The Color of Crime2016
By Edwin S. Rubenstein, M.A.
The past two years have seen unprecedented concern about racial bias in law enforcement. Deaths of young black men at the hands of the police led to serious rioting in Ferguson, Missouri, and in Baltimore. These and other deaths gave rise to the Black Lives Matter movement, which has carried out hundreds of demonstrations across the country and even in Canada. It is widely assumed that the police and the courts are strongly biased—certainly against blacks, and probably against Hispanics. This problem cannot be fully understood by concentrating on a few cases, no matter how disturbing they may first appear. There were an estimated 11,300,000 arrests in the United States in 2013, the over-whelming majority of which were carried out properly. It is only in a larger context that we can draw conclusions about systemic police bias or misbehavior. This larger context is characterized by two fundamental factors.
The first is that different racial groups commit crime at strikingly different rates, and have done so for many years. The second is that crime, overall, has declined dramatically over the last 20 years. Only after considering these points is it possible to draw well-founded conclusions about police bias. In 2005, the New Century Foundation published “The Color of Crime,” a study of the relationship between crime, race, and ethnicity in the United States. The study was based on published government statistics and found that blacks were seven times more likely to commit murder and eight times more likely to commit robbery than people of other races, while Asians had consistently low crime rates. Hispanics appeared to be committing violent crime at roughly three times the white rate, but this conclusion was tentative because of social statistics often failed to distinguish between whites and Hispanics. The 2005 study also found that blacks were seven times more likely than whites to be in prison and Hispanics were three times more likely. It also concluded that high black arrest and imprisonment rates—often cited as evidence of a racist criminal justice system were explained by the black share of offenders.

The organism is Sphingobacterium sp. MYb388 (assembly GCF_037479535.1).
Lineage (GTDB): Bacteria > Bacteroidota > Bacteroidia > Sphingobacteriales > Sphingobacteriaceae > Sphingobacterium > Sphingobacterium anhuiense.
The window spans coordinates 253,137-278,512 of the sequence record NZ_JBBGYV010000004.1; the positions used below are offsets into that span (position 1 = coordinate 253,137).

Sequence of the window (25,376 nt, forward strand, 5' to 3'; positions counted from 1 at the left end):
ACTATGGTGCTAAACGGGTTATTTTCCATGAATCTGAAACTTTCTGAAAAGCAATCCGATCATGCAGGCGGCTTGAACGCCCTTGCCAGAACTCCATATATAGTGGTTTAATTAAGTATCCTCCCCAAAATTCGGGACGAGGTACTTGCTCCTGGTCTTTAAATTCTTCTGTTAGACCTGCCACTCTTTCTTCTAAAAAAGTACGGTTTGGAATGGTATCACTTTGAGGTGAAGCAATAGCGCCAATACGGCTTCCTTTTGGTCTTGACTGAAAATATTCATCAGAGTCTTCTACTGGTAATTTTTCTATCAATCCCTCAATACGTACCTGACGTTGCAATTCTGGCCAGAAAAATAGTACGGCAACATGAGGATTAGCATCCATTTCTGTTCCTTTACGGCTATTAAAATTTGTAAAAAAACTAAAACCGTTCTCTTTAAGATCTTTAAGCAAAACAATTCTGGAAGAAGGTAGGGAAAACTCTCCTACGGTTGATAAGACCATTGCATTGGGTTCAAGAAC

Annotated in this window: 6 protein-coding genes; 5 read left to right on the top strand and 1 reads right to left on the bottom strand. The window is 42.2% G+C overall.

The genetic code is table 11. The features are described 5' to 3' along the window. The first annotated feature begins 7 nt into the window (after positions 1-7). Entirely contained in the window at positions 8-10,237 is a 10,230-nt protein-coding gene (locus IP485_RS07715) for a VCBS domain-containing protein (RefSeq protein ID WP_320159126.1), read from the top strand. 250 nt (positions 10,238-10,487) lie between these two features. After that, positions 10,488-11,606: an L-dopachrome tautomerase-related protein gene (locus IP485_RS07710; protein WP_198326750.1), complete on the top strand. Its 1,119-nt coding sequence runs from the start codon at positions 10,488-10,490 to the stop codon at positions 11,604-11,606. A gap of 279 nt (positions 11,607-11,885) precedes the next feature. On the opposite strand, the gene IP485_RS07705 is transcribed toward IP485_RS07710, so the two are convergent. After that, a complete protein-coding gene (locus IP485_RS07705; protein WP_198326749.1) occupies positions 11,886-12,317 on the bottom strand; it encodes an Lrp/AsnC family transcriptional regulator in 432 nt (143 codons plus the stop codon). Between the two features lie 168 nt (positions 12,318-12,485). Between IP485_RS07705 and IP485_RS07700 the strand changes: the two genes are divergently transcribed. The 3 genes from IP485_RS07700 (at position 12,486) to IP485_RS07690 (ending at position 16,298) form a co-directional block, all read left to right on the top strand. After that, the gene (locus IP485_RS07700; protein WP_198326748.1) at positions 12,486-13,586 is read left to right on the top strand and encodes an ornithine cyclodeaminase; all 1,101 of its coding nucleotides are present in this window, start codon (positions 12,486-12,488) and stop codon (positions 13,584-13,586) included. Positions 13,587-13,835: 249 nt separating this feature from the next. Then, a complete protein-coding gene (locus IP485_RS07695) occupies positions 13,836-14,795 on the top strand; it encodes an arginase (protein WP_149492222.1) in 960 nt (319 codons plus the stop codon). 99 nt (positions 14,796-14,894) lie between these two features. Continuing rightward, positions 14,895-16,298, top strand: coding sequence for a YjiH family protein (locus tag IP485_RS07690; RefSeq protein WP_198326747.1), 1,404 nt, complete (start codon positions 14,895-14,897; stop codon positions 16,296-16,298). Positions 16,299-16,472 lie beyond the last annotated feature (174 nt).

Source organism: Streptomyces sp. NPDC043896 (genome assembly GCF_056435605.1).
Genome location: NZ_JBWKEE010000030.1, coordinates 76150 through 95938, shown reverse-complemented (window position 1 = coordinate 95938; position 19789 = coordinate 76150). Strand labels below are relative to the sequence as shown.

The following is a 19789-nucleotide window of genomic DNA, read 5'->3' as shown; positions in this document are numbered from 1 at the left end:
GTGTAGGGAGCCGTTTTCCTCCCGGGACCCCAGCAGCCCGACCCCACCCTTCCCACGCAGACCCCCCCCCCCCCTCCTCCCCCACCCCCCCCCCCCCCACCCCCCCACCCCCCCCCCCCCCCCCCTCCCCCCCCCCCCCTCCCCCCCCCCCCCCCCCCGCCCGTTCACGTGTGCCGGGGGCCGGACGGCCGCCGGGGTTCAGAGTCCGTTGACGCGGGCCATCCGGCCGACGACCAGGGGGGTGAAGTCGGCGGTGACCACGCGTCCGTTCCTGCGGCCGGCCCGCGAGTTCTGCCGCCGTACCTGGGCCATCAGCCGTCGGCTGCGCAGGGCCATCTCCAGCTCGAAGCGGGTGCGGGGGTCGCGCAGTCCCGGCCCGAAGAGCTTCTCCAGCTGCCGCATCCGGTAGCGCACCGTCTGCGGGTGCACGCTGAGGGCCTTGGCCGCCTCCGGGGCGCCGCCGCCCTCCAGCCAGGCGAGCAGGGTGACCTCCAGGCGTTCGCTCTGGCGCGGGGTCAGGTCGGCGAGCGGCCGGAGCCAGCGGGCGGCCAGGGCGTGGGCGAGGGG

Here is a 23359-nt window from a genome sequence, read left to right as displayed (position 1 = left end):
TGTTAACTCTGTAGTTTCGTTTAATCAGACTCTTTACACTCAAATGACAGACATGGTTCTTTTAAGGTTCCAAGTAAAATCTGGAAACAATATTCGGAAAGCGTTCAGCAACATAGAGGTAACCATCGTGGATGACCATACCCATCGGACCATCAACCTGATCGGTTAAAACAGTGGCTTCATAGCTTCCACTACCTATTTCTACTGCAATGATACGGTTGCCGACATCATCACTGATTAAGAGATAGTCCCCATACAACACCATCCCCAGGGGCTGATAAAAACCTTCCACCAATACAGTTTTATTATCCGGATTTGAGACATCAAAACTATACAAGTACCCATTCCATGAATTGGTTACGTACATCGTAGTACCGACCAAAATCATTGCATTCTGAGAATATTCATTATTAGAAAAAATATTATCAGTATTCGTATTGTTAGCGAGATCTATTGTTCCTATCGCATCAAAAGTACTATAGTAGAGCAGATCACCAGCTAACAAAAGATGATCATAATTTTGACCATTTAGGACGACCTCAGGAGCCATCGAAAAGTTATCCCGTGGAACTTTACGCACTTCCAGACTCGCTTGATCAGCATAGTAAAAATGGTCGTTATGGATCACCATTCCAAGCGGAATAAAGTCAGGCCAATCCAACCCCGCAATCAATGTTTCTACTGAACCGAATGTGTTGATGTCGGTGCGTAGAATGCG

There has been a very important change since 2005: Crime is down. This is clearly indicated by the broadest measure of criminality in the United States, which is the annual National Crime Victimization Survey (NCVS). In 2013, 90,630 households and 160,040 people were interviewed for the NCVS about their experiences as crime victims—whether re- ported to the police or not. A 20-year compilation of the survey’s findings indicates that both the number and rate of violent victimizations have declined steadily, albeit unevenly, for at least two decades (see Figure 1). Violent crime includes rape or sexual assault, robbery, simple or aggravated assault, and domestic violence—but not murder. Total violent victimizations in 2013 (the most recent year for NCVS data) were about one-third their 1994 level, which was a record high; the total number declined from 17.1 million in 1994 to 6.1 million in 2013.